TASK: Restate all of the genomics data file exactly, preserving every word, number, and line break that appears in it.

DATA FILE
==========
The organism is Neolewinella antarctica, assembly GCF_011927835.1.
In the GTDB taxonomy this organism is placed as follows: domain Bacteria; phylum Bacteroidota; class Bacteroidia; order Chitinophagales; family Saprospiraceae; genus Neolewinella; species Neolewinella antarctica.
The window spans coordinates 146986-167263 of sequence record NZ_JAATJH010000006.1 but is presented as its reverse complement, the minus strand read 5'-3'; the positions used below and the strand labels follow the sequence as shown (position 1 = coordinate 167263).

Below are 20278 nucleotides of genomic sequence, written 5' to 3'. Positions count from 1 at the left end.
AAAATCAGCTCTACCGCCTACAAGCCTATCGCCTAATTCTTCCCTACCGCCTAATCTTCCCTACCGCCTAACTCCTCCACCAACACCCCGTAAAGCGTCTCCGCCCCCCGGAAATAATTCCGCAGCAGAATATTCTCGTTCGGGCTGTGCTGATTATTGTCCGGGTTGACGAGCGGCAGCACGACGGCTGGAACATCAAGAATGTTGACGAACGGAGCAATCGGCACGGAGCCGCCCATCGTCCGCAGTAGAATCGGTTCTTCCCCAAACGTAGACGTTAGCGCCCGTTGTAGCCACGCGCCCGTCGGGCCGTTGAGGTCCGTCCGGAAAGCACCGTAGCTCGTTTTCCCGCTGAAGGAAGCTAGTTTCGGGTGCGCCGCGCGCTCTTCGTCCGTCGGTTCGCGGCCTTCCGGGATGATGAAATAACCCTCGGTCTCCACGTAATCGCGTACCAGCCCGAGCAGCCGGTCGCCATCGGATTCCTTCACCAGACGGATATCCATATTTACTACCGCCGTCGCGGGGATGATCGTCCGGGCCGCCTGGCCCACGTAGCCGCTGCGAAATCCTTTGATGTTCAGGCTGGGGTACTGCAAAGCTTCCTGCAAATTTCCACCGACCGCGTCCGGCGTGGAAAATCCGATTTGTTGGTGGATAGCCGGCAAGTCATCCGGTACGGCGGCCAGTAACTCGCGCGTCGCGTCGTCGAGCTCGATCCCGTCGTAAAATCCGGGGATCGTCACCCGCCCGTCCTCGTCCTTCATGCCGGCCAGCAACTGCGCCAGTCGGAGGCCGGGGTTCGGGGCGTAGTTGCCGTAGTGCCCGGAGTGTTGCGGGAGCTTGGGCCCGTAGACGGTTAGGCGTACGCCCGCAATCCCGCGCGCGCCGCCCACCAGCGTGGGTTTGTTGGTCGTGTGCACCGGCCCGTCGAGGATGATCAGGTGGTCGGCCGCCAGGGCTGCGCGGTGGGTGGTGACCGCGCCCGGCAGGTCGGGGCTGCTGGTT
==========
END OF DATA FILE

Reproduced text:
The organism is Neolewinella antarctica, assembly GCF_011927835.1.
In the GTDB taxonomy this organism is placed as follows: domain Bacteria; phylum Bacteroidota; class Bacteroidia; order Chitinophagales; family Saprospiraceae; genus Neolewinella; species Neolewinella antarctica.
The window spans coordinates 146986-167263 of sequence record NZ_JAATJH010000006.1 but is presented as its reverse complement, the minus strand read 5'-3'; the positions used below and the strand labels follow the sequence as shown (position 1 = coordinate 167263).

Below are 20278 nucleotides of genomic sequence, written 5' to 3'. Positions count from 1 at the left end.
AAAATCAGCTCTACCGCCTACAAGCCTATCGCCTAATTCTTCCCTACCGCCTAATCTTCCCTACCGCCTAACTCCTCCACCAACACCCCGTAAAGCGTCTCCGCCCCCCGGAAATAATTCCGCAGCAGAATATTCTCGTTCGGGCTGTGCTGATTATTGTCCGGGTTGACGAGCGGCAGCACGACGGCTGGAACATCAAGAATGTTGACGAACGGAGCAATCGGCACGGAGCCGCCCATCGTCCGCAGTAGAATCGGTTCTTCCCCAAACGTAGACGTTAGCGCCCGTTGTAGCCACGCGCCCGTCGGGCCGTTGAGGTCCGTCCGGAAAGCACCGTAGCTCGTTTTCCCGCTGAAGGAAGCTAGTTTCGGGTGCGCCGCGCGCTCTTCGTCCGTCGGTTCGCGGCCTTCCGGGATGATGAAATAACCCTCGGTCTCCACGTAATCGCGTACCAGCCCGAGCAGCCGGTCGCCATCGGATTCCTTCACCAGACGGATATCCATATTTACTACCGCCGTCGCGGGGATGATCGTCCGGGCCGCCTGGCCCACGTAGCCGCTGCGAAATCCTTTGATGTTCAGGCTGGGGTACTGCAAAGCTTCCTGCAAATTTCCACCGACCGCGTCCGGCGTGGAAAATCCGATTTGTTGGTGGATAGCCGGCAAGTCATCCGGTACGGCGGCCAGTAACTCGCGCGTCGCGTCGTCGAGCTCGATCCCGTCGTAAAATCCGGGGATCGTCACCCGCCCGTCCTCGTCCTTCATGCCGGCCAGCAACTGCGCCAGTCGGAGGCCGGGGTTCGGGGCGTAGTTGCCGTAGTGCCCGGAGTGTTGCGGGAGCTTGGGCCCGTAGACGGTTAGGCGTACGCCCGCAATCCCGCGCGCGCCGCCCACCAGCGTGGGTTTGTTGGTCGTGTGCACCGGCCCGTCGAGGATGATCAGGTGGTCGGCCGCCAGGGCTGCGCGGTGGGTGGTGACCGCGCCCGGCAGGTCGGGGCTGCTGGTT